In addition, I am a wimp. Plain and simple, if pain medication is available, I will ask for it! If I want to go naturally, I need to move myself away from the temptation of easily available pain medication. The birth center is great because when I ask for pain meds, and believe me I do so frequently at the end of each of my labors, they simply tell me that it is unavailable and will necessitate a transfer. This line usually buys enough time to get me through the most difficult part of labor. I really admire all you natural birthing hospital women--please tell me, and B-Mama who is about to go this route, how you do it?!? A doula? A fantastic husband? Delaying your arrival at the hospital until the last minute?
But I digress...my basic point here is that most birth centers are great places, so do check out your local options!
*I realize that hospitals will have higher c-section rates because of the self selection factor in repeat c-sections. The birth center, however, does take repeat clients attempting a v-bac, and so their numbers are higher in this area as well. My overall point is that the natural techniques of the birth center are much more likely to end in a vaginal delivery.
Fresh off the press... a moonlit bench in Prospect Garden at Princeton, one lovely lady and one magnanimous gentleman, a family diamond from him, a sweet and certain "yes" from her, and they're headed to the altar.
Here's to you, lovebirds, with all our love and many blessings. The best is yet to come.
Joseph and Samuel of the Old Testament, St. Joseph, and other heroes of our faith received crucial, divine messages through dreams.
So far nothing of that magnitude for this dreamer.
However, everyday dreams can have an enormous positive or negative impact on my emotional life.
In a recent dream of mine, my husband and I (along with all of you dear college friends) had just reached the end of junior year at Princeton and were saying goodbye for the summer. Of course none of us were married yet, but we were getting on toward that stage, and our Lord was confirming my vocation to my husband in my own heart. But my husband, respecting proper boundaries of courtship, never assumed we would get married or spoke of it as a certainty before we were engaged. The memorable part of the dream was my extreme anguish at having to say goodbye to him for the three long summer months--such a familiar feeling when I was back in that goodbye moment--and also profound longing for the certainty that one day we would be married and sharing life together. Goodbye wouldn't ache nearly so much if I could just know that one day he would be my husband.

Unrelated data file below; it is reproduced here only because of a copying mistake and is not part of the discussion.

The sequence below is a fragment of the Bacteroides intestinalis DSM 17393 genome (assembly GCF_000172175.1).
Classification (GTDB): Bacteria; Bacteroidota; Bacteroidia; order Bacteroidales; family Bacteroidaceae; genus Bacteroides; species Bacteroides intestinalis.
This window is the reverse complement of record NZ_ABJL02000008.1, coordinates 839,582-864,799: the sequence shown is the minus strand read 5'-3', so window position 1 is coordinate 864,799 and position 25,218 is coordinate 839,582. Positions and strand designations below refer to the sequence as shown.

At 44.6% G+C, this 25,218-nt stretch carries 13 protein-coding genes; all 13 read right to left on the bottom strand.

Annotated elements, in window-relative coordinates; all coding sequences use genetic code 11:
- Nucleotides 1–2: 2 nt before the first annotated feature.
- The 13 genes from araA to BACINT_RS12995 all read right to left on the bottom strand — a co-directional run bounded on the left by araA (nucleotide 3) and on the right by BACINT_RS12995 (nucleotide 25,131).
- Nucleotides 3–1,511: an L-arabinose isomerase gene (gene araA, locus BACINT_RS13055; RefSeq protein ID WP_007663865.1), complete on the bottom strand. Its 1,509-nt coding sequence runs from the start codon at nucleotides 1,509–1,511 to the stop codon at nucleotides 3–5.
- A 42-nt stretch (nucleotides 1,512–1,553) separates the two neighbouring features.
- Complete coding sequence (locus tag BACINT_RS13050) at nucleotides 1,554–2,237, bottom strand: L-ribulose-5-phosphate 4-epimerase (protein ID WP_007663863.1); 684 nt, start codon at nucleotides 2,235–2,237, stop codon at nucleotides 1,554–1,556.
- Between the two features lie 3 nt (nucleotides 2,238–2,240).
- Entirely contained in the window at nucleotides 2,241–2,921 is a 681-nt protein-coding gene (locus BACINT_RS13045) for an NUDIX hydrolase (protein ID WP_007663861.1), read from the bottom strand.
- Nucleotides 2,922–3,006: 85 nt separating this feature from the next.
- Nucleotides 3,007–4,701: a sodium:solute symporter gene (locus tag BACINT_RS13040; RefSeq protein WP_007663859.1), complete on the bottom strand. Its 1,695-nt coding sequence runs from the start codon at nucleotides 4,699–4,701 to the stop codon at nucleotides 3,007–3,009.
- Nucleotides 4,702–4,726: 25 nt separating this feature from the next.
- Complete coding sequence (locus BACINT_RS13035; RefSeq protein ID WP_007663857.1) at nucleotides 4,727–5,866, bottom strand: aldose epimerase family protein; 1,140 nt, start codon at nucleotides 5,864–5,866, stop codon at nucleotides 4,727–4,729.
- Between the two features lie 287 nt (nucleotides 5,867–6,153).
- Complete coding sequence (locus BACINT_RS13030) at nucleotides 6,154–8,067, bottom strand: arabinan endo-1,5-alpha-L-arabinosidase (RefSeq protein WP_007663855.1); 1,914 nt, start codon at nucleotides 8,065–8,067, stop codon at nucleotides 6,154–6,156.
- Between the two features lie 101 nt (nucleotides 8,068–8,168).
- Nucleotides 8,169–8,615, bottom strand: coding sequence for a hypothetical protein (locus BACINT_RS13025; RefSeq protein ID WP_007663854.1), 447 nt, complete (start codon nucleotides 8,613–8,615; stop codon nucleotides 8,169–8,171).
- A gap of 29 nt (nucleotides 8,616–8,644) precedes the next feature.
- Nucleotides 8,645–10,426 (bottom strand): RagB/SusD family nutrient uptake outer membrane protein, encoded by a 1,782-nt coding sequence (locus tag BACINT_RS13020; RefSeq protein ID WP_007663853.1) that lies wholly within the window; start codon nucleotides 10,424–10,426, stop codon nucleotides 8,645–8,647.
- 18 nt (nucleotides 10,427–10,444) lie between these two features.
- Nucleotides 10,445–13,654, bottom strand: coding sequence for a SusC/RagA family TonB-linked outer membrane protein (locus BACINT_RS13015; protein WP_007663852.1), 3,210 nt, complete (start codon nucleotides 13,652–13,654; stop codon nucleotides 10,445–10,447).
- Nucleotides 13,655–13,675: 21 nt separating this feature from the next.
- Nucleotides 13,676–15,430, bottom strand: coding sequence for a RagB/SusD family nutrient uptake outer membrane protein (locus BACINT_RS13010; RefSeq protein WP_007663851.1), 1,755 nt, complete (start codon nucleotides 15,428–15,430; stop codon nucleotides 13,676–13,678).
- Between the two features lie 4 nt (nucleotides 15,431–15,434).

And then I woke up. Thank you, Lord! There he is sleeping next to me, more handsome than ever. Here's our small apartment where we share our one life. There are our three children sleeping in the living room. Two of them look mostly like me, one favors him. My dream came true times a thousand. For a few minutes right then, the emotional anguish of goodbye that was still so fresh in my mind gave way to incredible gratitude for my ordinary life. It went way beyond contentment; it was exhilaration. And it lasted for two days. And I can even return to it in my imagination right now when I need a gratitude boost.
Then there are the dreams that can upset my emotional balance for a day or two. Dreams where feelings resurface from the times when I was younger and gave my heart away imprudently. Dreams that foster my fear of loss or fear of failure. Mischievous dreams that whisper suggestions toward vanity and pride. Then I wake up agitated, in a confused haze, starting my day coping with emotions that would have been better if left unacknowledged.
Because of the dreams that may come and the emotions those dreams foster, sleep is a time of great emotional vulnerability. And, for better or worse, the thriving of our family depends heavily on my emotional well-being. And we're the best off when I'm not only reasonably content but positively grateful and joyful. Now... how can I assure more of those sweet dreams about my husband and children and other blissful realities?
Well, first and foremost, by humming the right songs as I drift off to sleep? Because no discussion about romance and dreams would be complete without quoting the refrain of country/soft rock ballad "Chances Are", sung by the great troubadour Bob Seger (yes Red, the sappiness factor is skyrocketing : ))
Chances are I'll see you somewhere in my dreams tonight.
You'll be smiling like the night we met.
Chances are I'll hold you, and I'll offer all I have.
You're the only one I can't forget.
Baby, you're the best I've ever met.
On we go...
Do you all pray specifically for good, pure and holy dreams in your night prayers? Does the Church have short prayers for dreams that you could share here? Or do you read something particular before bedtime to end the day on a lovely note? Particular patrons of dreams? I want to do a much better job entrusting my dreams to our Lord and other holy men and women in heaven, and of preparing my heart and mind for peaceful sleep. Sweet dreams, all!
Special Ed graduation...the hats were too cute!! And, yes, I cried, too, B-Mama!! These boys are just too sweet!
Ladies, I've had a few requests for the Granola Bars recipe, so I'll post it again. I posted a similar recipe a few months ago, but this one is modified from the original to be dairy-free: